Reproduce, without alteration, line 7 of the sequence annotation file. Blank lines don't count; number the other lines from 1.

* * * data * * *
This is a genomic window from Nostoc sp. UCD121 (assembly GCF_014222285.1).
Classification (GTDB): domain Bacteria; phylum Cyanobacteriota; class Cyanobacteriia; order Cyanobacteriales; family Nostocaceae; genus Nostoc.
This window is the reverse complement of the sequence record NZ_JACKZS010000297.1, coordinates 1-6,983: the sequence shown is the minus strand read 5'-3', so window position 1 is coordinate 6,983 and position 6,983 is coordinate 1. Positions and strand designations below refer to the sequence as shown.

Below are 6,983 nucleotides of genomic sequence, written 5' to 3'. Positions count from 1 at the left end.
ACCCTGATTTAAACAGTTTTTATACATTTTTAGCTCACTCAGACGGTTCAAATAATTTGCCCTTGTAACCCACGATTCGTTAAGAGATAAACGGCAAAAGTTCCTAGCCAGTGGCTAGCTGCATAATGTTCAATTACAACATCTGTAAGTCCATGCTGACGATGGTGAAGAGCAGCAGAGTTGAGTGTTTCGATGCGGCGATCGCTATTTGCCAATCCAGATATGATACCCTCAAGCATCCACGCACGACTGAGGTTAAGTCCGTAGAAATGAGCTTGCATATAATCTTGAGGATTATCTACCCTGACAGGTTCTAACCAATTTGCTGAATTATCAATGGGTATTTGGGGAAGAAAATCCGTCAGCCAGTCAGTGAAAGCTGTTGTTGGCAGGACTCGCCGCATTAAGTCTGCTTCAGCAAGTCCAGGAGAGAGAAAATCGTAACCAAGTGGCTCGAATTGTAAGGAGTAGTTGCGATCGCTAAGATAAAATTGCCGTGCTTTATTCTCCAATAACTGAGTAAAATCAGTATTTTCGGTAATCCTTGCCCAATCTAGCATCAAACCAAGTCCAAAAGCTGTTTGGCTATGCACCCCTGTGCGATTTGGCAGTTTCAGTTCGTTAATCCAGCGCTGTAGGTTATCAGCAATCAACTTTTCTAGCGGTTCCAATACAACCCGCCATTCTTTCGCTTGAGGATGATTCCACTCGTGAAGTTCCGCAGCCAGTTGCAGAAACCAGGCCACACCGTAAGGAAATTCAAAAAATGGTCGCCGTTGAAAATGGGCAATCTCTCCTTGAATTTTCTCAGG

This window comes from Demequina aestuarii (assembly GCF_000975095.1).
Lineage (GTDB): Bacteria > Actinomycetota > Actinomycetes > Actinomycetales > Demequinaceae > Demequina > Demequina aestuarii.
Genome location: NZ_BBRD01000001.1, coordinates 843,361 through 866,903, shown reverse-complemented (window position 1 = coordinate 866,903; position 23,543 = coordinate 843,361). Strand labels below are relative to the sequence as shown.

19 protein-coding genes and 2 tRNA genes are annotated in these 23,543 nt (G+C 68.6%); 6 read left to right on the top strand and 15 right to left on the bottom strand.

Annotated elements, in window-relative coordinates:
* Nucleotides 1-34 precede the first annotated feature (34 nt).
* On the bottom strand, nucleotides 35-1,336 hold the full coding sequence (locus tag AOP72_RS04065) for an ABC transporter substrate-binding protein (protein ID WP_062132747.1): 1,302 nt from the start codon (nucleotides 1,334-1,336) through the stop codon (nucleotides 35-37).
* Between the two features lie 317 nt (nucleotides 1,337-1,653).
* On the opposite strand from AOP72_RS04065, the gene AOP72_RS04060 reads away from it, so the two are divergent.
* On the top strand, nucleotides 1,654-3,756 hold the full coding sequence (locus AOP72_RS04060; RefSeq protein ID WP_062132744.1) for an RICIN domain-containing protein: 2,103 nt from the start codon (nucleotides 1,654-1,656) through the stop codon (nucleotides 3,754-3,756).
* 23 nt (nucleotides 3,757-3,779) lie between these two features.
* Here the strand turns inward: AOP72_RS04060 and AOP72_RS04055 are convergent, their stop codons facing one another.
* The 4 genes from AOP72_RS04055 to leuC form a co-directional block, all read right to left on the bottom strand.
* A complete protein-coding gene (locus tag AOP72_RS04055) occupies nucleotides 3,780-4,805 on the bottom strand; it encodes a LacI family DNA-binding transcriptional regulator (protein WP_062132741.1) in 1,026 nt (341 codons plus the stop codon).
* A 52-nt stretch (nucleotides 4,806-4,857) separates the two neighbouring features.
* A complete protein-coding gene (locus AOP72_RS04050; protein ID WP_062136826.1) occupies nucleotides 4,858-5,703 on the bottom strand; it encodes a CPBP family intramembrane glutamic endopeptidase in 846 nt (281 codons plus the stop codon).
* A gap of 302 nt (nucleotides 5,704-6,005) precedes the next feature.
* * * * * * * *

Lineage (GTDB): Bacteria > Actinomycetota > Actinomycetes > Actinomycetales > Demequinaceae > Demequina > Demequina aestuarii.